The west shore. (Portland, Or.) 1875-1891, October 01, 1878, Page 36, Image 2

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October, 1878.
W J. T. MfIW.
Tbm u mirth In Iha mighty .
Aid It laughs with happy glew,
As IU loemil.g hill' w. roll and n.r.
Then and Uwir dim on th rockjr ahom.
Whan the Joyful sunlight gaily ahinee
On iu rreatnd with or dunpUd hn,
if um iu putcm aurta bright
11m KM-lauu u( tht infill
Kail genU j on the ijuiet l ,
Thar la Birth In Uia mighty at.
Thar l death in Uia mighty sea.
Whan the howling winds ere free;
As II shrwks In plarrinf . mi louil,
lla bine dqitha a oeaket and a shroud. I - iioall. lla mountain mm,
Thnuaanda i' ,f in m ,t i j grevee.
Away from friends lhal wall in Tain,
I "fins' to (rnal Ika liat again
I 1 a union nrvar to be
Tbara u lUalh in Iha mighty see
mi mi ion I I IS.
T L. f.
Tbri-'s a 1 II) tart )! i. melees, (rowing nvri stiiid
'11 ttrM-t
Whilbci friends with friend, r'rt meeting, evrr
merlin lir.rl ftwl
And what 11.. 1. Barca and fngeful, ralm and
silent mulely meet ;
Neeer greeting, erer meet.
I l.-r, M lrn.h-ra without Iralli. marrhanta with
.ul uuiii H gains .
T.ndar brides hi new mada chambers, where thr
trickling water slain. ;
Where iha gueets (urge! noose, anil .(range, In.
I' lung lUUi reign.
Listening u lance erar reigns.
hl sail paal Oil. rltjr, but theirown.r.
.iirl ha,
And e signals f ttm t.p tree gainst iha gluwmg,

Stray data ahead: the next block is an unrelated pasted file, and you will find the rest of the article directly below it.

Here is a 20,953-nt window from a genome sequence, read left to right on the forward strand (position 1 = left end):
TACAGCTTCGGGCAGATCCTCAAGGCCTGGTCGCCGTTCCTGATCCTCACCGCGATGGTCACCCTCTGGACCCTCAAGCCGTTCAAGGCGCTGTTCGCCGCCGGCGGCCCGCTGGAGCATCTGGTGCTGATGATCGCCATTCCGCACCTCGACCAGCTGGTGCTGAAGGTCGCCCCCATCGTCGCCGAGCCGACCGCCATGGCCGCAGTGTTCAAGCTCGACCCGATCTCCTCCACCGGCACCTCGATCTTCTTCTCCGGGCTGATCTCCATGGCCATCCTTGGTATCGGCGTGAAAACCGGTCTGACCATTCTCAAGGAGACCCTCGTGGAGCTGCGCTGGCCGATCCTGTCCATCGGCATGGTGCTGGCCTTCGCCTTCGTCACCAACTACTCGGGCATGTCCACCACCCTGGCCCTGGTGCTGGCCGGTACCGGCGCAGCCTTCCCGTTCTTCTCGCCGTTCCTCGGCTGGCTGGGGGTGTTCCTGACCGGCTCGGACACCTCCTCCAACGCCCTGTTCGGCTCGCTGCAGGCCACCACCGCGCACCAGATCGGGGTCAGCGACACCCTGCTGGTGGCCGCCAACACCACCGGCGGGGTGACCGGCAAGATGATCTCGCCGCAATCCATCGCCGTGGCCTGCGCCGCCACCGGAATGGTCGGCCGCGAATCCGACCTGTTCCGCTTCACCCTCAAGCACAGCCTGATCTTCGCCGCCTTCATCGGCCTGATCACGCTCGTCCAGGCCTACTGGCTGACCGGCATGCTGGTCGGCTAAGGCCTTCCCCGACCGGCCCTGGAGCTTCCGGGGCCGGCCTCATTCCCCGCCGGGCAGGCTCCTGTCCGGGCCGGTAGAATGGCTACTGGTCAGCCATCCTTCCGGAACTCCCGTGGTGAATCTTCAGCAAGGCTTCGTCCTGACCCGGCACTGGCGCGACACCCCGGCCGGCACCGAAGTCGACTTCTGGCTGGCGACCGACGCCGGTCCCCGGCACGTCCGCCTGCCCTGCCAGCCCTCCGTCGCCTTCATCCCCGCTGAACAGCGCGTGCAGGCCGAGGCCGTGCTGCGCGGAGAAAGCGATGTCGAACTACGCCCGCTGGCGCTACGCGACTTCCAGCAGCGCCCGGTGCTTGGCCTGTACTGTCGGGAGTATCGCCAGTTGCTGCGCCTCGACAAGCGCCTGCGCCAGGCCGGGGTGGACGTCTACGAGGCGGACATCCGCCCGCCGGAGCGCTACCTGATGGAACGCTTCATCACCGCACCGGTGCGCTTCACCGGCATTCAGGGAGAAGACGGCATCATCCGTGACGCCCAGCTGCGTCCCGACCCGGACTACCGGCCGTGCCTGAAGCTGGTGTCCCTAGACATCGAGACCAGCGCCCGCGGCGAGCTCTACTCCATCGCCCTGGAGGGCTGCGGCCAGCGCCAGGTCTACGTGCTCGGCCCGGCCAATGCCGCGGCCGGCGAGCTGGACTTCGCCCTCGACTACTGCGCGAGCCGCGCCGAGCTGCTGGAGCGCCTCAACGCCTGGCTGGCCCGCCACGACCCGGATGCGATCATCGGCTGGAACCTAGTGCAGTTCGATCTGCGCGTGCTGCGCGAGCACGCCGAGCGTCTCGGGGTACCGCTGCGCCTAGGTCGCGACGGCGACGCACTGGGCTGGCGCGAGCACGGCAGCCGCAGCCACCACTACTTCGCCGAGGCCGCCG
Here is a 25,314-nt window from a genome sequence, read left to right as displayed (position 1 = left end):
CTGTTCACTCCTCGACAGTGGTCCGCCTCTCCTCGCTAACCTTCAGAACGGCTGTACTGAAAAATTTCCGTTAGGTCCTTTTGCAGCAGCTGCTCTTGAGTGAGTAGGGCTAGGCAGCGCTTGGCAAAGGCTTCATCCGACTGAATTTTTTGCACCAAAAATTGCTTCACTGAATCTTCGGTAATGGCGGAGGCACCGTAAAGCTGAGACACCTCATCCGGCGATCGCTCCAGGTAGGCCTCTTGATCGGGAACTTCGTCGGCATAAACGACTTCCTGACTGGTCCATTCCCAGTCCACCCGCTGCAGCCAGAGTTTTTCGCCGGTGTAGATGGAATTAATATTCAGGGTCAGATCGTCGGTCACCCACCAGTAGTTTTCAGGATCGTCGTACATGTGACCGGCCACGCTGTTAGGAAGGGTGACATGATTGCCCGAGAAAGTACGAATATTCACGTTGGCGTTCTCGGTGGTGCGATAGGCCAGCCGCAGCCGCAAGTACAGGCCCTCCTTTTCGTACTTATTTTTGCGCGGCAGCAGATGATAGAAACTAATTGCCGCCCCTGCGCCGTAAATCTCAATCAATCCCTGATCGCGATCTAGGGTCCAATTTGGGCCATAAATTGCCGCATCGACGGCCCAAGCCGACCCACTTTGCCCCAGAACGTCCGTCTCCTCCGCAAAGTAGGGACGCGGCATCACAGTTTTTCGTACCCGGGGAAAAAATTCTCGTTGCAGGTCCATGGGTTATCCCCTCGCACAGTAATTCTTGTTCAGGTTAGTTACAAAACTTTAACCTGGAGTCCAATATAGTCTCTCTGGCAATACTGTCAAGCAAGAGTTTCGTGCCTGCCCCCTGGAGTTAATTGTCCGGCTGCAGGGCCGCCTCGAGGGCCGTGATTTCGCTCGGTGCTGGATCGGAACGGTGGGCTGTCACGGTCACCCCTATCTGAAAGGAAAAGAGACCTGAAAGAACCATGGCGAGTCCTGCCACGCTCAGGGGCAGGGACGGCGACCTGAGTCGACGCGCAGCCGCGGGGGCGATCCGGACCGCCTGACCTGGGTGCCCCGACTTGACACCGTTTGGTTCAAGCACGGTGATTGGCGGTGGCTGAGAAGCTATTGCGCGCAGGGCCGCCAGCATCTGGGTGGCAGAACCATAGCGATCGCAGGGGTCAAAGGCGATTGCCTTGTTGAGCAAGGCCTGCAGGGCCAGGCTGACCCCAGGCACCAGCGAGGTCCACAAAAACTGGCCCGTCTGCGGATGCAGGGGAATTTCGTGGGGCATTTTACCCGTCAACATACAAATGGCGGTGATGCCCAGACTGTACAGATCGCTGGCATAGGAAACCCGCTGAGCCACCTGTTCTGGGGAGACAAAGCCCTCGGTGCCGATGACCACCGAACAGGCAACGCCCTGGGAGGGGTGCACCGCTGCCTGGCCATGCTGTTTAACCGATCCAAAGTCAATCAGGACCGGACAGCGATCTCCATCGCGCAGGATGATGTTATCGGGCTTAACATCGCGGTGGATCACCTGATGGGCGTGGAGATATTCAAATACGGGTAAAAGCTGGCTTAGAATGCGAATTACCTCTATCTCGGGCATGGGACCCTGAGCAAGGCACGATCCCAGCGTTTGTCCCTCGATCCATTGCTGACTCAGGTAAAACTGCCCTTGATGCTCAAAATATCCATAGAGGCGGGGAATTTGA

i tiMiaiin sky,
Tailing Iha naglectlal wner thai an .l.
Fut Iha I . . sailing k
llara II,. M ,.rgeU ike laahlona, luindlaaa l
hat en.'w whit draaa ,
All hUH n..w h 0,rl, Irna, ungalhatad lock
and Iraaa
Ne net- natter laoa or hgura, MM , (om
I" 1 aiaaa
1 MM now and Hour . artaa
lUebad ai. all thaw many man.nwa, barred
lIUl door and gala .
Nerrvw all lb. wall, ah,. and the roof.
liana ste and straight .
bat. a.,al met
Kual dwell and e,,uaj ..,, ,
km ere hhmng lw tkeae m ,
t t I. ting fmt at night .
I'.-t.n, m, rwn.a MI ,...
Ihrvatgh Iha twnling light
Mm fw tw Mk mm mm rmUm o.ior.
par. and !.,(.
I'aaUng .ml. i. 11., hltb,
mMA kwaw hu MMM Mn
naugkl M ju.MCT,,
Hw no kaXlord rw. nh w
Ilwalling arar unicti, dwdling on from My
Paying nernr quart)r-dy.
Itackona arer thin Muto city to ita tomrmda liring
To it comrnda laughing loudly, lifting on the
pulung bay ;
Drawing from iU raaaqueradiini ple, whita apec
tret dy by dy :
Apactrei now, men yesterday.
Thua two citiea grow (orr, partexl by a narrow
I In- the shadow, that the substance, growing by
earb other's aide ;
I Hiding one into the other, anil lor tTermore (hall
glide :
Urowing erer side by tide.
ills looks DECEIVED HIM.
He did not luk like a joker. One
to sit and study his face would have
said (hat his soul was lost in melan
choly, and that he didn't care two cents
whether the sun set at noon or staid up
until seven o'clock. He entered the
Indies' waiting-room at the depot,
walked up to a woman whose husband
tied left the room tbout ten minute pre
viouMy, and calmy inquired:
"Madam, your hushand went out to
Me the river, didn't he?"
"Ye. why?" she asked, turning
pale in an instant.
"lie was a tall man, wasn't he?"
"lie was,'' she replied, rising up and
tinning still paler.